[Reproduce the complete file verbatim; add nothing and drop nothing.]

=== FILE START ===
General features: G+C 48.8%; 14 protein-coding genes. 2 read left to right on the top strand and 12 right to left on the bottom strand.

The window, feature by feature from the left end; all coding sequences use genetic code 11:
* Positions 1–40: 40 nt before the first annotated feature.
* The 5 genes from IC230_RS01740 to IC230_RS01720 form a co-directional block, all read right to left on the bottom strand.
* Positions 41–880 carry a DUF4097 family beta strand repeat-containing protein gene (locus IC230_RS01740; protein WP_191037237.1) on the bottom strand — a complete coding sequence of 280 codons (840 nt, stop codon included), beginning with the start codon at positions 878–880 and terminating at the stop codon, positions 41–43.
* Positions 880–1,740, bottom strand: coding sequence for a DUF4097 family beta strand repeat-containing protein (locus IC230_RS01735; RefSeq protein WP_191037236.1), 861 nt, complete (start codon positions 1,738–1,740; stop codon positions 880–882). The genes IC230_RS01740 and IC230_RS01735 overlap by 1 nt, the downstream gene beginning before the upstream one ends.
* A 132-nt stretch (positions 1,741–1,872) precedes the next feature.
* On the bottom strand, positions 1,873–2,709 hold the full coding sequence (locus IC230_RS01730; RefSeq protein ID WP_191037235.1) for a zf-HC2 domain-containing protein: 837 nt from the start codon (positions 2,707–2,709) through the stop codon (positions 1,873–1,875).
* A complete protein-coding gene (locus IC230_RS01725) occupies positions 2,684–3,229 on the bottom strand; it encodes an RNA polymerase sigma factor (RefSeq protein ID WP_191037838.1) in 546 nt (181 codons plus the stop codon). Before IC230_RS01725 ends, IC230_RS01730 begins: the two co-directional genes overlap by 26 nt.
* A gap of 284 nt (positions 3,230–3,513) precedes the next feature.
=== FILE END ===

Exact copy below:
General features: G+C 48.8%; 14 protein-coding genes. 2 read left to right on the top strand and 12 right to left on the bottom strand.

The window, feature by feature from the left end; all coding sequences use genetic code 11:
* Positions 1–40: 40 nt before the first annotated feature.
* The 5 genes from IC230_RS01740 to IC230_RS01720 form a co-directional block, all read right to left on the bottom strand.
* Positions 41–880 carry a DUF4097 family beta strand repeat-containing protein gene (locus IC230_RS01740; protein WP_191037237.1) on the bottom strand — a complete coding sequence of 280 codons (840 nt, stop codon included), beginning with the start codon at positions 878–880 and terminating at the stop codon, positions 41–43.
* Positions 880–1,740, bottom strand: coding sequence for a DUF4097 family beta strand repeat-containing protein (locus IC230_RS01735; RefSeq protein WP_191037236.1), 861 nt, complete (start codon positions 1,738–1,740; stop codon positions 880–882). The genes IC230_RS01740 and IC230_RS01735 overlap by 1 nt, the downstream gene beginning before the upstream one ends.
* A 132-nt stretch (positions 1,741–1,872) precedes the next feature.
* On the bottom strand, positions 1,873–2,709 hold the full coding sequence (locus IC230_RS01730; RefSeq protein ID WP_191037235.1) for a zf-HC2 domain-containing protein: 837 nt from the start codon (positions 2,707–2,709) through the stop codon (positions 1,873–1,875).
* A complete protein-coding gene (locus IC230_RS01725) occupies positions 2,684–3,229 on the bottom strand; it encodes an RNA polymerase sigma factor (RefSeq protein ID WP_191037838.1) in 546 nt (181 codons plus the stop codon). Before IC230_RS01725 ends, IC230_RS01730 begins: the two co-directional genes overlap by 26 nt.
* A gap of 284 nt (positions 3,230–3,513) precedes the next feature.